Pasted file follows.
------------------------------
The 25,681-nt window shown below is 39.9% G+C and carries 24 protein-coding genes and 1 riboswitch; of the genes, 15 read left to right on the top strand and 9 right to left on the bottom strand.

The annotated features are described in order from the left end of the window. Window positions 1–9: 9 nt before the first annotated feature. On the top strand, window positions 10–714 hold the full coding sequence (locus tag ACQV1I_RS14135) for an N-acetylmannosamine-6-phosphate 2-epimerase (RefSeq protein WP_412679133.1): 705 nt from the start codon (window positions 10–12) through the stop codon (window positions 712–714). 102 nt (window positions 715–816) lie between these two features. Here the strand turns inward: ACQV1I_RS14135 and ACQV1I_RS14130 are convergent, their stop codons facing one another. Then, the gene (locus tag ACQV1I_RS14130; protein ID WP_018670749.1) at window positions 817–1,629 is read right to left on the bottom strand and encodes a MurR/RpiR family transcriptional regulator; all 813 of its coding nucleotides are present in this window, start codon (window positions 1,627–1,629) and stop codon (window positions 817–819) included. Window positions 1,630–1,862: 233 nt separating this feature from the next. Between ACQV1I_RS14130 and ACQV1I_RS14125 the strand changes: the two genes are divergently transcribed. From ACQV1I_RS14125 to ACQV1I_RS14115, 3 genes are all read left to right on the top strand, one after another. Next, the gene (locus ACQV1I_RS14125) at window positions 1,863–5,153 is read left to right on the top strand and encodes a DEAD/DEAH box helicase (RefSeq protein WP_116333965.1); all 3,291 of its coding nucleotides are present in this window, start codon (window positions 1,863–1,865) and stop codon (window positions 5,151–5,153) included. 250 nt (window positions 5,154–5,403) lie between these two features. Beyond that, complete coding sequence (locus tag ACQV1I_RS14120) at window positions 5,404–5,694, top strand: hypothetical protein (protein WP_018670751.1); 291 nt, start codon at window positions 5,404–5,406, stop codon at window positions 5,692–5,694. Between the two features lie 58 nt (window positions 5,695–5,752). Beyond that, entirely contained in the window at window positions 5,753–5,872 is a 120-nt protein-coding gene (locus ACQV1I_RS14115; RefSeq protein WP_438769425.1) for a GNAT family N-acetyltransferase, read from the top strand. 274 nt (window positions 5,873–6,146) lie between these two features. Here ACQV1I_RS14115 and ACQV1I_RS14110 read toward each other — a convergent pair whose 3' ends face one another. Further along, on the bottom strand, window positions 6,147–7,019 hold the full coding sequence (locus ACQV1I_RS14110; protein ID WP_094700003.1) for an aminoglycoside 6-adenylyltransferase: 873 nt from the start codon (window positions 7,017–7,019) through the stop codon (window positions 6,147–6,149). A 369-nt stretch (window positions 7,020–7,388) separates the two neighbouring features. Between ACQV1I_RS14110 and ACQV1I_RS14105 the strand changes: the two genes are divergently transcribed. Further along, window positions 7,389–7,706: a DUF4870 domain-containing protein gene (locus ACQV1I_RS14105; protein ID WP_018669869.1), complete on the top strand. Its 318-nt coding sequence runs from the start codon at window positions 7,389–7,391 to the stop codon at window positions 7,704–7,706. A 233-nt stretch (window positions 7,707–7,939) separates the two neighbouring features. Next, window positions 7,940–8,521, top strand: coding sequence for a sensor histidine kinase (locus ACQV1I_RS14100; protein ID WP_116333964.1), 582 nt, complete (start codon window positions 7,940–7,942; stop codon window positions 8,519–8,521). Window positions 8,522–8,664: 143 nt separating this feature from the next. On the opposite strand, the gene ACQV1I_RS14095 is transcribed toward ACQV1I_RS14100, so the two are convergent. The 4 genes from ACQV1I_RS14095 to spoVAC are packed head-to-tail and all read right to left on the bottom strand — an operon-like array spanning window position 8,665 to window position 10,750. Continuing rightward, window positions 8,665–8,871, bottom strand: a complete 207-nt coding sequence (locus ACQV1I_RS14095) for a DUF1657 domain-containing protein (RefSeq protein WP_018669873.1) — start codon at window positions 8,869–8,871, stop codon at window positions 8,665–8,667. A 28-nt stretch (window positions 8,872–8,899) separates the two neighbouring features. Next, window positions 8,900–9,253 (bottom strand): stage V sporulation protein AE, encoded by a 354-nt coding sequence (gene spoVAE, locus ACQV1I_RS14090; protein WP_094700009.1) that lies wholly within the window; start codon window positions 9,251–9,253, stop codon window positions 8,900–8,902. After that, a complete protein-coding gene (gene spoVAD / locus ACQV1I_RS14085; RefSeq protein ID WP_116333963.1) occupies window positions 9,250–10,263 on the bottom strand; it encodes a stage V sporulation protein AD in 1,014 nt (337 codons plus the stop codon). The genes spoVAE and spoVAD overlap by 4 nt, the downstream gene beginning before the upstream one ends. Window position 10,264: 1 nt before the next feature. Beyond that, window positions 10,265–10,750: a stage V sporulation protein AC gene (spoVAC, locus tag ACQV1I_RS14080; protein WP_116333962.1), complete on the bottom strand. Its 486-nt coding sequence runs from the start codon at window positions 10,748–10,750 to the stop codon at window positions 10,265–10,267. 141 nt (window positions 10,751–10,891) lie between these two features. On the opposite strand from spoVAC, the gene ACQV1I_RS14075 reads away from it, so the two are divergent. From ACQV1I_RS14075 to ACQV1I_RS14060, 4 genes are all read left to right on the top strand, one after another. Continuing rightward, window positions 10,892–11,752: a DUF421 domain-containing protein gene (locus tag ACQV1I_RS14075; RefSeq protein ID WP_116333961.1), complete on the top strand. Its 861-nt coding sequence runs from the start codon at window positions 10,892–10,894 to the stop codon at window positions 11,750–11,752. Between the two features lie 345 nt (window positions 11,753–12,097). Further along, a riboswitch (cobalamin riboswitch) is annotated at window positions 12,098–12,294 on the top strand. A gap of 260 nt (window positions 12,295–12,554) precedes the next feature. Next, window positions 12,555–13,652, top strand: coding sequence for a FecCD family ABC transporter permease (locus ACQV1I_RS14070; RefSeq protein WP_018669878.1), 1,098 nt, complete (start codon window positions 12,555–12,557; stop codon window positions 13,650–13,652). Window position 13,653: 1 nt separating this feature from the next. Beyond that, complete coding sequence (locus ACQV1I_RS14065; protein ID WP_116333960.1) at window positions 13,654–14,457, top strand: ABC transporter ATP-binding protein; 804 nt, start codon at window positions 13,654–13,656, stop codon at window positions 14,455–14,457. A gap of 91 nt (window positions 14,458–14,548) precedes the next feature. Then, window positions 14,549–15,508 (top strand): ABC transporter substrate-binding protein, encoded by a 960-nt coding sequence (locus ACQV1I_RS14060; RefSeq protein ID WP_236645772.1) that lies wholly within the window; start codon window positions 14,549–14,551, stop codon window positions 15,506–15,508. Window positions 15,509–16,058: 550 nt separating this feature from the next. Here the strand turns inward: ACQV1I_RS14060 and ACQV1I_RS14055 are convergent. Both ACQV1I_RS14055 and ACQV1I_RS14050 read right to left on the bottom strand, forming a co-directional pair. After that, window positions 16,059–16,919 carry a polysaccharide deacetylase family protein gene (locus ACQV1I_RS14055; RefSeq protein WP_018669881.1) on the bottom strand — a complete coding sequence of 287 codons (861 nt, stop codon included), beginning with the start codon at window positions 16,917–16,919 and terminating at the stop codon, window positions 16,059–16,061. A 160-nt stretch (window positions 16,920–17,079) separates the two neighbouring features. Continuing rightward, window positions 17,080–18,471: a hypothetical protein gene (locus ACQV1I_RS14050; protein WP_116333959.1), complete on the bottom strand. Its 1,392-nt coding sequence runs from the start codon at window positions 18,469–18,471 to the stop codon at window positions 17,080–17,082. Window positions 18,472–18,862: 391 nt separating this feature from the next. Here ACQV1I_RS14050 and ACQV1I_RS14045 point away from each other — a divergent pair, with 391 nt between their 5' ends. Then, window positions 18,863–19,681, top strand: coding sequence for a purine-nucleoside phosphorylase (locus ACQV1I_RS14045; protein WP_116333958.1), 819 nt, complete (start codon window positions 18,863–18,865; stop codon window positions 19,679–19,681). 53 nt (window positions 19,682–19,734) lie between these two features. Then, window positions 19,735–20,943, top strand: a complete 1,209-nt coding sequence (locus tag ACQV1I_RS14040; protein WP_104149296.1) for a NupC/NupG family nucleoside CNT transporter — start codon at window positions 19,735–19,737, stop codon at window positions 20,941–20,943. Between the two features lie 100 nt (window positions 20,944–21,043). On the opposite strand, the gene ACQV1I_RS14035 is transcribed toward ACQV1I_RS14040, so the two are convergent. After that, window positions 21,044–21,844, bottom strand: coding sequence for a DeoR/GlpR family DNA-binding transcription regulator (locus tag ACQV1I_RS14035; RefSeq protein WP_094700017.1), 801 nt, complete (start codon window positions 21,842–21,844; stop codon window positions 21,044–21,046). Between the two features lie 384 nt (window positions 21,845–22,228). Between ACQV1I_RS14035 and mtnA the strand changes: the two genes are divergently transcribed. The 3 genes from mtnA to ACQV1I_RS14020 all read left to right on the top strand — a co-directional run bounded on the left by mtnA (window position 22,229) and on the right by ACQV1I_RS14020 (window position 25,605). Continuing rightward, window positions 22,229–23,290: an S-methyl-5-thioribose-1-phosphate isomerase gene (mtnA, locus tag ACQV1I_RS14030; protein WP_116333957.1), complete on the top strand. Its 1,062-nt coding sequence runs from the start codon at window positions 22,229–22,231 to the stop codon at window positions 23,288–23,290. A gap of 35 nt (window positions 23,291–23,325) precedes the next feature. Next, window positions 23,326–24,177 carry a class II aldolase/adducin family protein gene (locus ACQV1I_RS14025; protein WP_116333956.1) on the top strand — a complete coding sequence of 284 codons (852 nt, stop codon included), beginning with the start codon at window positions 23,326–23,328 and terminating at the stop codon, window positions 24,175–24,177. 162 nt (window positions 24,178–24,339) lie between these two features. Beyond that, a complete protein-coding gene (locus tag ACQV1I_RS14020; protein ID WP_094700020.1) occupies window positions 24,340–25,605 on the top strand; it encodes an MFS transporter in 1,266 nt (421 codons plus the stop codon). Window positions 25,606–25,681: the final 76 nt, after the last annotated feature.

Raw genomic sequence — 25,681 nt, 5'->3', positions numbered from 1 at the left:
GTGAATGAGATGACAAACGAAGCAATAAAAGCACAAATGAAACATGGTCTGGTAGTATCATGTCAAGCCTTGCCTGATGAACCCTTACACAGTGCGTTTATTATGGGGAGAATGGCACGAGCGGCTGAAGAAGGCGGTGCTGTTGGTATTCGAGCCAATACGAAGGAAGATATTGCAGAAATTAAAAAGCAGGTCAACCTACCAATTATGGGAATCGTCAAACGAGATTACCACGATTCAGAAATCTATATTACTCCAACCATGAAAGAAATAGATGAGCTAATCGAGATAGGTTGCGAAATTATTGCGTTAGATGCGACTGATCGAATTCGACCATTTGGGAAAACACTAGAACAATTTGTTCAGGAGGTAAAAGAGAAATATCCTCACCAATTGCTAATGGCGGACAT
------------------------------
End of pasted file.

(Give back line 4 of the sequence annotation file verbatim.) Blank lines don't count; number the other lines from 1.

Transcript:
GTGAATGAGATGACAAACGAAGCAATAAAAGCACAAATGAAACATGGTCTGGTAGTATCATGTCAAGCCTTGCCTGATGAACCCTTACACAGTGCGTTTATTATGGGGAGAATGGCACGAGCGGCTGAAGAAGGCGGTGCTGTTGGTATTCGAGCCAATACGAAGGAAGATATTGCAGAAATTAAAAAGCAGGTCAACCTACCAATTATGGGAATCGTCAAACGAGATTACCACGATTCAGAAATCTATATTACTCCAACCATGAAAGAAATAGATGAGCTAATCGAGATAGGTTGCGAAATTATTGCGTTAGATGCGACTGATCGAATTCGACCATTTGGGAAAACACTAGAACAATTTGTTCAGGAGGTAAAAGAGAAATATCCTCACCAATTGCTAATGGCGGACAT